On Comparing Cultural Forms
The paper intends to study the possibility of evading the relativist dilemma: when you compare cultural forms belonging to different traditions, you either impose the result from outside, or you give up comparisons altogether as dependent on the arbiter’s parochial choices. In this paper one argues that, apart from this kind of comparison, which is called extrinsic, there is another type, called intrinsic, which is not dependent on arbiter’s choices. The essence of the intrinsic comparison is the role played by the “second option” of the representatives of different traditions: it is decisive what these representatives prefer in the second place, when their first options have to be abandoned. Two old stories provide the historical paradigm of the intrinsic comparison: how Volga Khazarians are said to have converted to Judaism in the 8th century, and how the Athenian general Themistocles was voted the best general by the confederate Greek representatives. An example of contemporary intrinsic comparison between three contemporary trends – relativism, fundamentalism, rationalism – is also presented. Contrary to what Ernest Gellner believes, these trends are not incommensurable; rationalism takes precedence while being the second option of the other two trends, as soon as they want to enter a public debate.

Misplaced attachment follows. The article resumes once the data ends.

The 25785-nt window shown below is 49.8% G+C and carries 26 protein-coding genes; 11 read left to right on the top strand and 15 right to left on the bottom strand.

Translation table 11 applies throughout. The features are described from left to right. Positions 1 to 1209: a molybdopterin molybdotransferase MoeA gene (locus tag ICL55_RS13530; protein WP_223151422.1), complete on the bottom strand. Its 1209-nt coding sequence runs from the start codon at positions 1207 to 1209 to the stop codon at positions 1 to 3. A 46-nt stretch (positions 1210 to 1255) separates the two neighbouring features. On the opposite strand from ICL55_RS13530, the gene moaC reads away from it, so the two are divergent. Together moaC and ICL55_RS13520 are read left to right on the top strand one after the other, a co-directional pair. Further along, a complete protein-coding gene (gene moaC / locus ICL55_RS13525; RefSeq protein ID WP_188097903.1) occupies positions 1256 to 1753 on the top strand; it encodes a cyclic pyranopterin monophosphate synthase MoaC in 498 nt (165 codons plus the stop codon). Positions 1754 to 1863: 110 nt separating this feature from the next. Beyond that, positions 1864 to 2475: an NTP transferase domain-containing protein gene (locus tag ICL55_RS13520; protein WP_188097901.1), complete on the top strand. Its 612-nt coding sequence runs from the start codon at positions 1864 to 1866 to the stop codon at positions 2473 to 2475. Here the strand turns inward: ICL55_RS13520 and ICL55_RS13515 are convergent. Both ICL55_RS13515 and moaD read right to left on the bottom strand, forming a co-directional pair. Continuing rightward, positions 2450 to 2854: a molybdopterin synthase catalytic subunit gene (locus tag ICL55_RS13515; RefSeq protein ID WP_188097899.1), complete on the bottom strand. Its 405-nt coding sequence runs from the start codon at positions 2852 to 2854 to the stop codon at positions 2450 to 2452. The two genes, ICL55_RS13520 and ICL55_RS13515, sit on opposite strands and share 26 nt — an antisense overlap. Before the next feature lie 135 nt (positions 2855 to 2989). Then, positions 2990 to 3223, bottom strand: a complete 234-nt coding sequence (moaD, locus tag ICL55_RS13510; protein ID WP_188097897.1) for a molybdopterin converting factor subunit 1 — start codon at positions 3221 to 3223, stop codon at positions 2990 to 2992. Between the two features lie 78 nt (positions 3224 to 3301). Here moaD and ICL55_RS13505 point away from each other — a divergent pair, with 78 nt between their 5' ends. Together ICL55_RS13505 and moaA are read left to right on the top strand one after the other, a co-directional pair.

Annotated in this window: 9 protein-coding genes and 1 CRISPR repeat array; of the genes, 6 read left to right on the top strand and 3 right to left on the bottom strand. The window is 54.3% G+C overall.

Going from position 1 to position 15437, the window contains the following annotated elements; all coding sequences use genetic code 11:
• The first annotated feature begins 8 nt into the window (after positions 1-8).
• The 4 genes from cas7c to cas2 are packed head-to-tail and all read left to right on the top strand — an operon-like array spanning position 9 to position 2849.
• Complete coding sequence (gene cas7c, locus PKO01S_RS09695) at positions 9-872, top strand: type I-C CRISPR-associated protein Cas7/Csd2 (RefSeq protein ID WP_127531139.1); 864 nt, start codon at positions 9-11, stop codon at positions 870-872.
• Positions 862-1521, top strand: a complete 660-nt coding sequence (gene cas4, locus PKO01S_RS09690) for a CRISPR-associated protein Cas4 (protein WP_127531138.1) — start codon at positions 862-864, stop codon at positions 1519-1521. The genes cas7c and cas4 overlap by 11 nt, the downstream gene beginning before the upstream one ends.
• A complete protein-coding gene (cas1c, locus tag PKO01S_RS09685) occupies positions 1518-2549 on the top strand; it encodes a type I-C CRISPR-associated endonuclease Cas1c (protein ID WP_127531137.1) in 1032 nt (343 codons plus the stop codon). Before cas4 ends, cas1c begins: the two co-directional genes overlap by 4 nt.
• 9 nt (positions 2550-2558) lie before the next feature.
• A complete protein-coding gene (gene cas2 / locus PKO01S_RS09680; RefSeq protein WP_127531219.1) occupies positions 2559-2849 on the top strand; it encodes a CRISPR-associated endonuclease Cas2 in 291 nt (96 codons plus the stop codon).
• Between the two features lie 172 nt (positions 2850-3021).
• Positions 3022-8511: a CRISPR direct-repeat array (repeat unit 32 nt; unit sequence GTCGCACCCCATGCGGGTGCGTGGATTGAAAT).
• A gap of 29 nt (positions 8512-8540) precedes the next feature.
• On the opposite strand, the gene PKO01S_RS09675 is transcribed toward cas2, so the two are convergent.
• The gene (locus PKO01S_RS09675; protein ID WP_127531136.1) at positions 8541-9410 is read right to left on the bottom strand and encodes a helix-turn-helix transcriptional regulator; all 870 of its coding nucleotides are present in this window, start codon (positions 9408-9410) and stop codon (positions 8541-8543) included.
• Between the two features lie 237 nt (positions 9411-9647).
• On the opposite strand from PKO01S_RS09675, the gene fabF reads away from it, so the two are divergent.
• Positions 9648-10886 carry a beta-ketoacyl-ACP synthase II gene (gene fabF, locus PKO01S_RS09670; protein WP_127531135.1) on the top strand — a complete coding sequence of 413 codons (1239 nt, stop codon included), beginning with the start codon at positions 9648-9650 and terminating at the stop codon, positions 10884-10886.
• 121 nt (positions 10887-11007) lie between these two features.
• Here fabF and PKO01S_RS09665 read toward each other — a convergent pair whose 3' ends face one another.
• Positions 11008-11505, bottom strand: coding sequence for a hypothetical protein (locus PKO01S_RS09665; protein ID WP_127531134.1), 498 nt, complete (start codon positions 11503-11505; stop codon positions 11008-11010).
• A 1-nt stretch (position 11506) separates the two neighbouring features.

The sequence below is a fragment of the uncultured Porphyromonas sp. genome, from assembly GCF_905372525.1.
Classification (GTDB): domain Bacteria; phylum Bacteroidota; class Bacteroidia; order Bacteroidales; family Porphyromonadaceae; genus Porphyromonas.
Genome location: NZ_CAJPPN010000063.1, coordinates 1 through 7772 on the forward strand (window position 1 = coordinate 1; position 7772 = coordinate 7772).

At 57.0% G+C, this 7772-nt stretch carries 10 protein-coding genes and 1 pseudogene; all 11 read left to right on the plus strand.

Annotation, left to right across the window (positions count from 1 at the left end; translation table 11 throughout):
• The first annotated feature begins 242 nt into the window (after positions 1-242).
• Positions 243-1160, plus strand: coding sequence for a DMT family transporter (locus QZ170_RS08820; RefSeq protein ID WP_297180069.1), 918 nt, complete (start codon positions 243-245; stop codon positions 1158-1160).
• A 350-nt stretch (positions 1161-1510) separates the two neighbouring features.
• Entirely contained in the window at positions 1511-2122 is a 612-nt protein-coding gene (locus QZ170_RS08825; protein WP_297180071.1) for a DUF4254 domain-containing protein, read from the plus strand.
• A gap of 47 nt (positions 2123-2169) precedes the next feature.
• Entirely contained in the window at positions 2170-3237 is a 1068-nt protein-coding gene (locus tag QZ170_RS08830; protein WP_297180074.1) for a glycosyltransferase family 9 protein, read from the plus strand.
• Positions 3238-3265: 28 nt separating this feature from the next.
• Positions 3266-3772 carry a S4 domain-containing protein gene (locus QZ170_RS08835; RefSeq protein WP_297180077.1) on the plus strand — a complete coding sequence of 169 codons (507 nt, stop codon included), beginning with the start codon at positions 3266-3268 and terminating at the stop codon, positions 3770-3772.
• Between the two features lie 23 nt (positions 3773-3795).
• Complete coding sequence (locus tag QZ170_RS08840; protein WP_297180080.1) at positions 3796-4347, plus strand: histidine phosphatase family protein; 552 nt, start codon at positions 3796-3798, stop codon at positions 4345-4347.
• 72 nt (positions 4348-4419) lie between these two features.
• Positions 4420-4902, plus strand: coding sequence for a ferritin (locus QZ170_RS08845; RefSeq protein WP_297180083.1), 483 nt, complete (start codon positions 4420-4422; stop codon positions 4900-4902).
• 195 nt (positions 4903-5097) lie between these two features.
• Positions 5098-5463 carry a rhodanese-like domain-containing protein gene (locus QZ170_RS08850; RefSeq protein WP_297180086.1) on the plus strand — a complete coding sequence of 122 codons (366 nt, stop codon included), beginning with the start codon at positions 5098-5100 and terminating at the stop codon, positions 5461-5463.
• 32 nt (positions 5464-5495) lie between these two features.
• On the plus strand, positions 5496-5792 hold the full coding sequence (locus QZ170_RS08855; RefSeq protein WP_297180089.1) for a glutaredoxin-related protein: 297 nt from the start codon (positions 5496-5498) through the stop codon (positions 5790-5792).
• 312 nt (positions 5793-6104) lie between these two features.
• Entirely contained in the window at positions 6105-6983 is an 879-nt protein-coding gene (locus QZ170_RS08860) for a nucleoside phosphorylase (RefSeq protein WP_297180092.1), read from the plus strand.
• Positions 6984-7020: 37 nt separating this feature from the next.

intrinsic comparison; second option; relativism; Khazarians; Themistocles; fundamentalism; rationalism
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